The second problem with over-reliance on working models of eukaryotic evolution is that many of them are poorly supported. Overall resolution of relationships among major eukaryotic groups remains poor, and there is a lack of congruity among studies depending on data sets and methodologies employed. It can require the cumulative signal from hundreds of genes and tens thousands of aligned positions to recover strong support for nodes that are fundamental to understanding relationships among major photosynthetic lineages [33, 35, 38]. For some key relationships, there is no current consensus. As mentioned above, a number of presumptions of EGT have been based on the "chromalveolate" model of evolution of the red plastid lineage . Yet "chromalveolates" never have enjoyed clear phylogenetic support [4, 7, 39], and some of the largest and best-resolved phylogenomic studies to date [38, 40, 41], as well as the few studies designed explicitly to test it [42, 43], reject this model of plastid evolution. Even when key relationships are strongly supported, major questions remain as to whether the tree-building signal reflects history or the cumulative effects of biases within and among genomes [3, 44, 45]. Current models of eukaryotic relationships are working hypotheses and subjects of ongoing controversy, and require further rigorous testing; it is premature to layer major new scenarios of EGT and lost endosymbioses on top of them.
2. The need for objective bases for invoking EGT
Even assuming a given popular model of evolution is historically accurate, large numbers of algal genes could have arrived via more pedestrian processes of HGT; for example, because algae were a common prey item over long periods of the organism's evolution. Any phagotrophic ancestor that could have adopted an algal endosymbiont, must also have been eating algae on a regular basis. There is no obvious threshold for determining what level of phylogenetic signal implies repeated cases of HGT versus gene transfer from a lost endosymbiosis. Consequently, invoking EGT generally is a subjective decision based on preconceptions about the organism's past. When many algal genes were found in the choanoflagellete Monosiga, they were interpreted as likely products of HGT from prey organisms, because no popular model of evolution assumes plastids were lost from ancestral opisthokonts . When comparable or fewer numbers of algal genes were found in ciliates and oomycetes, they were interpreted as evidence of a lost endosymbiosis under an assumption of the "chromalveolate" model of plastid evolution [26, 27]. If phylogenomic investigations are to be rigorous, scientific inquiries into EGT and plastid loss, there is a clear need to establish more objective criteria for determining whether a foreign gene complement is greater than expected from more typical kinds of HGT.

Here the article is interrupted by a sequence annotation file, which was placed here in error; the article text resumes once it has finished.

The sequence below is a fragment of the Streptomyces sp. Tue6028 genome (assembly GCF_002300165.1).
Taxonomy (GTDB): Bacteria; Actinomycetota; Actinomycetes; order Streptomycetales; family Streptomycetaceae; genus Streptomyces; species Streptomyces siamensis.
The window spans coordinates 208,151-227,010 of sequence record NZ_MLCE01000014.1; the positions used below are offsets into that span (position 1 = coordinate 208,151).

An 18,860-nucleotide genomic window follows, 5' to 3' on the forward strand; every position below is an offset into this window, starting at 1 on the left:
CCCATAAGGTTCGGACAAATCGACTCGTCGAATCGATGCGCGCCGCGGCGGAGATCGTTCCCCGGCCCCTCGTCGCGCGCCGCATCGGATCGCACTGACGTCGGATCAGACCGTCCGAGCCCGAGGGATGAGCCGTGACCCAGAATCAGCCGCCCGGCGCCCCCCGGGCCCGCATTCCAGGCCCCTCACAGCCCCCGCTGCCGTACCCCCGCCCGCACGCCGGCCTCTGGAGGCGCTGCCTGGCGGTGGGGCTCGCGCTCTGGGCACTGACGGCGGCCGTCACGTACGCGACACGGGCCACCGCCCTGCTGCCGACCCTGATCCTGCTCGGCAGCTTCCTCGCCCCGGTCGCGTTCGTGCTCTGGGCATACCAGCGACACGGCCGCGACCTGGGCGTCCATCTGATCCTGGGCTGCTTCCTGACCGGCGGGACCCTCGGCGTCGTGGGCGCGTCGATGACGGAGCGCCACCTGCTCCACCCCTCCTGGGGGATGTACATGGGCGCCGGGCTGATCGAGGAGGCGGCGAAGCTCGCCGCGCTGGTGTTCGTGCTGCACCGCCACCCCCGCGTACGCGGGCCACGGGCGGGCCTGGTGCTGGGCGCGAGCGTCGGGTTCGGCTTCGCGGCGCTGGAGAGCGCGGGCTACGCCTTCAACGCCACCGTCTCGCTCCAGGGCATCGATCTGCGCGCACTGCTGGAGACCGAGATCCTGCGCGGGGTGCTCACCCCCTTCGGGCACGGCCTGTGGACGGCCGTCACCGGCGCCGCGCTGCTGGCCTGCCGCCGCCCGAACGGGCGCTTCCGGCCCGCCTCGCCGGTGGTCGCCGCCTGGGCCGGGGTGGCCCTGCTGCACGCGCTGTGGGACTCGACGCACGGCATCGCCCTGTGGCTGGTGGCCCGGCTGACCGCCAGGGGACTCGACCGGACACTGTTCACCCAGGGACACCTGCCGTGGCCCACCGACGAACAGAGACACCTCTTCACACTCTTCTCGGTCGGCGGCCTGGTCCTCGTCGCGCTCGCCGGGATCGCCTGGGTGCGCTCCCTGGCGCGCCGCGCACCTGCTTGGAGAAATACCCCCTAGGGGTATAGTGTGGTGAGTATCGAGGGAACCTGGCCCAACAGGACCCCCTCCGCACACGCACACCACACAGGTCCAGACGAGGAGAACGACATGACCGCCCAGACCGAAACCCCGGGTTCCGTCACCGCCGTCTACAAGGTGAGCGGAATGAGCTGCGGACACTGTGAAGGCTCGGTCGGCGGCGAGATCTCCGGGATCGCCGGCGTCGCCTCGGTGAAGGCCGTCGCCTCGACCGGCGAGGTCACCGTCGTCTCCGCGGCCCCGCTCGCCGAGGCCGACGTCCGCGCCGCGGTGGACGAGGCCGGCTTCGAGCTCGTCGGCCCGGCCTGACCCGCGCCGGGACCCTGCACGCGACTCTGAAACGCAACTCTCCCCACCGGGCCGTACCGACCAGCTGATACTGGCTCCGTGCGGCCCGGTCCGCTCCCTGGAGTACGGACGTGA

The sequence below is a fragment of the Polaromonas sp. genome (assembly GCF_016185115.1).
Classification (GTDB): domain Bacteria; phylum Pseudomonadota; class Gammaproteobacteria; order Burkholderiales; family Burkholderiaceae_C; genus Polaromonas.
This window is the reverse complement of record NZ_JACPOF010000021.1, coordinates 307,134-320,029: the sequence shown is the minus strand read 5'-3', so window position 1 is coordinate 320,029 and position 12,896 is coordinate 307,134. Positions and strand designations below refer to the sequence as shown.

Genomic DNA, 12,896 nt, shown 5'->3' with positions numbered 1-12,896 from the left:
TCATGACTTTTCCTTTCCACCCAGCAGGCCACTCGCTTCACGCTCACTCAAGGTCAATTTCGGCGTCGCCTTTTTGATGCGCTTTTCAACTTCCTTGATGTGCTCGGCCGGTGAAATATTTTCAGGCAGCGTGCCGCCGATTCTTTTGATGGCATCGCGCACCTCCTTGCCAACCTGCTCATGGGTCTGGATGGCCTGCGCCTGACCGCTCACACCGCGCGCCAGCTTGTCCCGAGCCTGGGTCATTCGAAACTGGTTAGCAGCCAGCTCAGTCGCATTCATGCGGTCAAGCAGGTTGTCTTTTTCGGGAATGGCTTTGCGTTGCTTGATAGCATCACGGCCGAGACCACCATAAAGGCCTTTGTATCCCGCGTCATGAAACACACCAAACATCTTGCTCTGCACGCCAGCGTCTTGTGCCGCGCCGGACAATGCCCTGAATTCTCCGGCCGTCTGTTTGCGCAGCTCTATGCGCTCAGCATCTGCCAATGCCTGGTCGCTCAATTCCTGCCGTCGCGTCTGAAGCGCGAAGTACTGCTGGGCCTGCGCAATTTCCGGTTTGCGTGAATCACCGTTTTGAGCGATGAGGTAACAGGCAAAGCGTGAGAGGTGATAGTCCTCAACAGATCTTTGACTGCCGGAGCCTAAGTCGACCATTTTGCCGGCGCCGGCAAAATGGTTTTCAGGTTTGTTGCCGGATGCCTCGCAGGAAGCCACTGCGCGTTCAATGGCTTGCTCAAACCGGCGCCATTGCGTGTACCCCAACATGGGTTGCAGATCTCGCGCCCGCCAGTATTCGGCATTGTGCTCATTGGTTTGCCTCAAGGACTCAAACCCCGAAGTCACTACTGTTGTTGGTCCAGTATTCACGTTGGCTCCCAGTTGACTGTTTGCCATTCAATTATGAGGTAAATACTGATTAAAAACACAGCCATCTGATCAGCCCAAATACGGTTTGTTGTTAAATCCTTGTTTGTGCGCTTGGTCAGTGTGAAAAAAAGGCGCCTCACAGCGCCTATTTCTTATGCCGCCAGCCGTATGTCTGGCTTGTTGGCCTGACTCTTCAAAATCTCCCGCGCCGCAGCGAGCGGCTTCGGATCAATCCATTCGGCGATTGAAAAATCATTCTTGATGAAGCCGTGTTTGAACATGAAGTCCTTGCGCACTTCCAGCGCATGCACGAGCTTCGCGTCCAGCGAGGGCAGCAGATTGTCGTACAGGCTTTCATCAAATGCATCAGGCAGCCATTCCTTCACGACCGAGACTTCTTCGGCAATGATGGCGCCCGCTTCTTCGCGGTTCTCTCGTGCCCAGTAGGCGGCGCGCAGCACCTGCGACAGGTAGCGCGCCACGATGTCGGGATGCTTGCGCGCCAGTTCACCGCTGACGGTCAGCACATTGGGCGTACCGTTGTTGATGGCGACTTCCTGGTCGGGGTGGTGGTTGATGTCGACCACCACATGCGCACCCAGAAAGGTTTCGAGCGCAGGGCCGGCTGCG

3. All strong phylogenetic conflicts are not evidence of HGT
Years of research have demonstrated that individual gene trees are unreliable, particularly at the great evolutionary distances considered in studies of EGT. The small subunit (SSU or 16S-like) of the ribosome is the poster child for the severity of this problem. Considered the "gold-standard" for two decades of phylogenetic investigations of the tree of life , and incorporated into basic biology textbooks in the late 1990s, SSU rDNA trees were found to contain many inaccurate nodes, often with strong statistical support [52–54]. This was not because SSU rDNA is a "bad" phylogenetic marker; in fact, it remains among the most useful individual genes for examining the global tree of life. Rather, it highlights a consistent problem with sequence-based trees at deep phylogenetic levels; they generally (if not always) contain at least some erroneously placed branches. This problem is magnified substantially when conflicting gene trees are considered across whole genome data sets .